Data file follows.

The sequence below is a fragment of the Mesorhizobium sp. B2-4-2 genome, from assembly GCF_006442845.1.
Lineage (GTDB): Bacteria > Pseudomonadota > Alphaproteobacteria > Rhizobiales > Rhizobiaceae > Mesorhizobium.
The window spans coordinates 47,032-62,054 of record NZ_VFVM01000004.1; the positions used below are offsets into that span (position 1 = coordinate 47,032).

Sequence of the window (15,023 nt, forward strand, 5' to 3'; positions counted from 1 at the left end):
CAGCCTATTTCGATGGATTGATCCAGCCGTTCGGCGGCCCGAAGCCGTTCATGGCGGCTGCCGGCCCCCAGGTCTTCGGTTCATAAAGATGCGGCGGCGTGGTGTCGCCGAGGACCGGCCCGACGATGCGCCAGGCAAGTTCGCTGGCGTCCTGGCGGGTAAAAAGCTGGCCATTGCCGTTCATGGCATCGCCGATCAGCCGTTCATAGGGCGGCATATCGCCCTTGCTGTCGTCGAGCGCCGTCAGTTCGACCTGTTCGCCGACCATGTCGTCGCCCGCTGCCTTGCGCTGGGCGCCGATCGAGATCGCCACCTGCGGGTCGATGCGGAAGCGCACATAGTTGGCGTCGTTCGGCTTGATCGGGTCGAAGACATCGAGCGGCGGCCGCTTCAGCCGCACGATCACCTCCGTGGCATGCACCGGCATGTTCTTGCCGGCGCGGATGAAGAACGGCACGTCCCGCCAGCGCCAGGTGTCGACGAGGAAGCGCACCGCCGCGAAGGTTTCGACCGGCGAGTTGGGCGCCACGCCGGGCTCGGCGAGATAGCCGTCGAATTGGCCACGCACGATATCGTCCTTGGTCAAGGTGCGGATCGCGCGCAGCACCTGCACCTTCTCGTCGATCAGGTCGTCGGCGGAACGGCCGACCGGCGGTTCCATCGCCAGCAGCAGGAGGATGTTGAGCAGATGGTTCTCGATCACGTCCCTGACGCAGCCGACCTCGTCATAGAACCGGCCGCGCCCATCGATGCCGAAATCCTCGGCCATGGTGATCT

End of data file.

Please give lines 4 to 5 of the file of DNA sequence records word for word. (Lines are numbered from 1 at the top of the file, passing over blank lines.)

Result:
Sequence of the window (15,023 nt, forward strand, 5' to 3'; positions counted from 1 at the left end):
CAGCCTATTTCGATGGATTGATCCAGCCGTTCGGCGGCCCGAAGCCGTTCATGGCGGCTGCCGGCCCCCAGGTCTTCGGTTCATAAAGATGCGGCGGCGTGGTGTCGCCGAGGACCGGCCCGACGATGCGCCAGGCAAGTTCGCTGGCGTCCTGGCGGGTAAAAAGCTGGCCATTGCCGTTCATGGCATCGCCGATCAGCCGTTCATAGGGCGGCATATCGCCCTTGCTGTCGTCGAGCGCCGTCAGTTCGACCTGTTCGCCGACCATGTCGTCGCCCGCTGCCTTGCGCTGGGCGCCGATCGAGATCGCCACCTGCGGGTCGATGCGGAAGCGCACATAGTTGGCGTCGTTCGGCTTGATCGGGTCGAAGACATCGAGCGGCGGCCGCTTCAGCCGCACGATCACCTCCGTGGCATGCACCGGCATGTTCTTGCCGGCGCGGATGAAGAACGGCACGTCCCGCCAGCGCCAGGTGTCGACGAGGAAGCGCACCGCCGCGAAGGTTTCGACCGGCGAGTTGGGCGCCACGCCGGGCTCGGCGAGATAGCCGTCGAATTGGCCACGCACGATATCGTCCTTGGTCAAGGTGCGGATCGCGCGCAGCACCTGCACCTTCTCGTCGATCAGGTCGTCGGCGGAACGGCCGACCGGCGGTTCCATCGCCAGCAGCAGGAGGATGTTGAGCAGATGGTTCTCGATCACGTCCCTGACGCAGCCGACCTCGTCATAGAACCGGCCGCGCCCATCGATGCCGAAATCCTCGGCCATGGTGATCT